He described four pressures faced by modern headteachers that he did not experience during his time as a secondary headteacher in the 1980s and 1990s. These were the speed of change, instability caused by the politicisation of education, conflicting pressures pulling headteachers in different directions – such as an expectation to collaborate with other schools in a seemingly competitive system, and the introduction of policies not grounded in evidence.

Key actions for heads trying to turn this environment to their school’s advantage included looking differently at accountability, he said. “I think we have got into a trap as a profession by looking at accountability as something nasty that’s done to us by Ofsted. I want you to think about intelligent accountability and how you can do that in your school. This includes looking at the aims of the school and thinking about how you can use internal professional accountability that can help you hold colleagues to account for achieving these aims.”

John also urged new heads to “water the plants” – that is, encourage and develop their colleagues wherever possible. “Tim spoke earlier about keeping a small sum of money back for CPD. That’s exactly what I did,” he said. “It gave encouragement and inspired innovation. And it makes a big difference: leading teachers’ learning and development is actually the single biggest impact on pupil development.”

And he appealed to heads to work with other schools, and not against them. “You are not running a shop in competition with the shop around the corner,” he said. “You are a co-leader of education in your area. You have wider responsibility for youngsters, not just those on your register.”

The three lenses of school improvement planning

Andrew Morrish, CEO of Victoria Academies Trust in the West Midlands, ran a workshop on creating a stand-out school. Leaders, he said, needed to use three different ‘lenses’ to plan and evaluate effectively in their own school.

A ‘calibration lens’ allowed you to focus on vision, values and beliefs, organisational culture; and taking a regular temperature of the school.

The ‘kaleidoscopic lens’ was about looking at creativity; innovation and continual improvement, while the ‘telescopic lens’ was about addressing the mistake many heads make of looking at things through the wrong end of the telescope, focusing on only a very narrow set measurable aspects of the school and failing to see the big picture. School leaders needed to climb high so that they could see this big picture, horizon scan, search for excellence and network.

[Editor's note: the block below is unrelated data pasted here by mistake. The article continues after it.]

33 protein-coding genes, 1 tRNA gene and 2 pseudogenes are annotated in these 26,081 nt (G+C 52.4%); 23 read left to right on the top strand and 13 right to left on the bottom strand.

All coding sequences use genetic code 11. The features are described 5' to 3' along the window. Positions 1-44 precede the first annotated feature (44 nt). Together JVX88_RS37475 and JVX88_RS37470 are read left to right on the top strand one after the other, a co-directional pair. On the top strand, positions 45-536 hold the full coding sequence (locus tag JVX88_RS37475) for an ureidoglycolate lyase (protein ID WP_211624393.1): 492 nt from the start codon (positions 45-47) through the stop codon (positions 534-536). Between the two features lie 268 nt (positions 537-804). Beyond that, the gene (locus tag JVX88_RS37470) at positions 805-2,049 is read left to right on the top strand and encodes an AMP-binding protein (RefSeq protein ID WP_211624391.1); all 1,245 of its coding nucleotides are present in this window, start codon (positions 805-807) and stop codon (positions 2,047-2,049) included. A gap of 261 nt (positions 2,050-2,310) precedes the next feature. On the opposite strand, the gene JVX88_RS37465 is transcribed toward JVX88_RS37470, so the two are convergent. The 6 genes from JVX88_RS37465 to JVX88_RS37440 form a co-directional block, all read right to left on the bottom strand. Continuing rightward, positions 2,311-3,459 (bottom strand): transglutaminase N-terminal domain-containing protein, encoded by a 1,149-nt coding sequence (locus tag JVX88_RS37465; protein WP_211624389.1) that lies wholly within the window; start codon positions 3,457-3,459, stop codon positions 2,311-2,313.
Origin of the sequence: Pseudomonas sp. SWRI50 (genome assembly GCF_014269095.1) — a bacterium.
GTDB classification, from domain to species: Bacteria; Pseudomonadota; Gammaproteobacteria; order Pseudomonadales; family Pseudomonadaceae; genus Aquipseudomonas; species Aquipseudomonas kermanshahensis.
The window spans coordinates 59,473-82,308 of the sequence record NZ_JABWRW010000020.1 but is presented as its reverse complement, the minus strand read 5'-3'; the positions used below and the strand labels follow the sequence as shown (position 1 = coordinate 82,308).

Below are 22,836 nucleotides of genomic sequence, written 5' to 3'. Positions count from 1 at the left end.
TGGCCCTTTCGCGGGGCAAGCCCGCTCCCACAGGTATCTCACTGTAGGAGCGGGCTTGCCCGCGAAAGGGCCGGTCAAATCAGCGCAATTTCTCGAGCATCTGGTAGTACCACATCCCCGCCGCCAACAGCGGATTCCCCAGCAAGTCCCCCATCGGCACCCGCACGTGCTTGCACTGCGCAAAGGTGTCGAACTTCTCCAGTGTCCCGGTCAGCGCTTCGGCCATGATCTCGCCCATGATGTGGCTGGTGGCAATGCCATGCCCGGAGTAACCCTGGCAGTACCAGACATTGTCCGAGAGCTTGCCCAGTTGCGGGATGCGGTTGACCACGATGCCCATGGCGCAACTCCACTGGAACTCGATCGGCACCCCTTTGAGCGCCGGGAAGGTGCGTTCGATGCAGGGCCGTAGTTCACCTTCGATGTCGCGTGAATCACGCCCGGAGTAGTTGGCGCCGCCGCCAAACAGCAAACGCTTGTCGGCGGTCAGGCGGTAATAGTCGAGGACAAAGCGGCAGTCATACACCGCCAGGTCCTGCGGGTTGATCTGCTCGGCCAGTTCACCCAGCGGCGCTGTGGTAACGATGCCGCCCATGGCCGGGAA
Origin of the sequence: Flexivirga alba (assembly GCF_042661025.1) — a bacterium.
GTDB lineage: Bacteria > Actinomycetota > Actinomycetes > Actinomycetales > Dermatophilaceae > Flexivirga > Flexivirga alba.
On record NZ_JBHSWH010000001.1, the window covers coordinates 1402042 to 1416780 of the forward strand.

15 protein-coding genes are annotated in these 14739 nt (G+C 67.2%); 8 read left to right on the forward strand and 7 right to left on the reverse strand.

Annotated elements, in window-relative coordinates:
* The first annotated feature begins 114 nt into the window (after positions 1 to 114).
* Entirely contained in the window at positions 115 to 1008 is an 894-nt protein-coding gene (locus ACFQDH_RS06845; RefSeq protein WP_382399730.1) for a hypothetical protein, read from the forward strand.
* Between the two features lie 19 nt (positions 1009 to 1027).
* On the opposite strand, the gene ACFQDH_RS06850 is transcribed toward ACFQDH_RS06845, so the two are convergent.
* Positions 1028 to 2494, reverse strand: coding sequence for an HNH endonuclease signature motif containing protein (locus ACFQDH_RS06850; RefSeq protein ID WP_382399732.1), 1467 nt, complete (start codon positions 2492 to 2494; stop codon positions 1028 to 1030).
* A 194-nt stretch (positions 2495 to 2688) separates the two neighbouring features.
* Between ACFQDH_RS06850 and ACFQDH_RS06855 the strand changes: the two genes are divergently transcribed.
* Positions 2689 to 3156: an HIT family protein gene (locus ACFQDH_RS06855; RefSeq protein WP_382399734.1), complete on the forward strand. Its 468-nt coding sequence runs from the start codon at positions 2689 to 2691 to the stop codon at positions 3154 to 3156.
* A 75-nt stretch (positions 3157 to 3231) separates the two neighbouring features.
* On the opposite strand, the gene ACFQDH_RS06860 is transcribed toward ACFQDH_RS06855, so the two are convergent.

And he added: “There is a danger in thinking as a leader that you can take a model from one school that has been successful and drop it into another school and it will work, but this is very often not the case. You need to take the time to make the conditions right for change in your school.”

The relationship between head and business manager

There was also guidance for heads on developing a successful working partnership with their school business manager, in a workshop hosted by Diverse Academies Trust’s executive head Simon Jones and Karen Bonser, business development, standards and project manager.

Mutual trust and professional respect were part of the foundations of a successful partnership, along with agreement to develop the business manager role together and giving that business manager professional the skills and support they need, as well as a place on the school leadership team.

Communication was as crucial to nurturing a new head’s relationship with his or her SBM as it was to any other relationship across the school, and Simon Jones’ advice reinforced the idea suggested by other conference speakers that small acts help to make a big difference to headship and, ultimately, the success of a school. “Meet weekly at a regular time,” he advised. “It’s really important that you should never be too busy for this. If you are you then will in effect be saying that you are too busy to improve.”


Further resources / information

You can hear more from some of our speakers by visiting Forum Education’s youtube channel 

Contribute to the discussion on twitter using the hashtag: #NewHeads16

You can read Mandy Gallagher’s (Head of Nursing at Schools Advisory Service) article on strategies to ensure staff wellbeing here: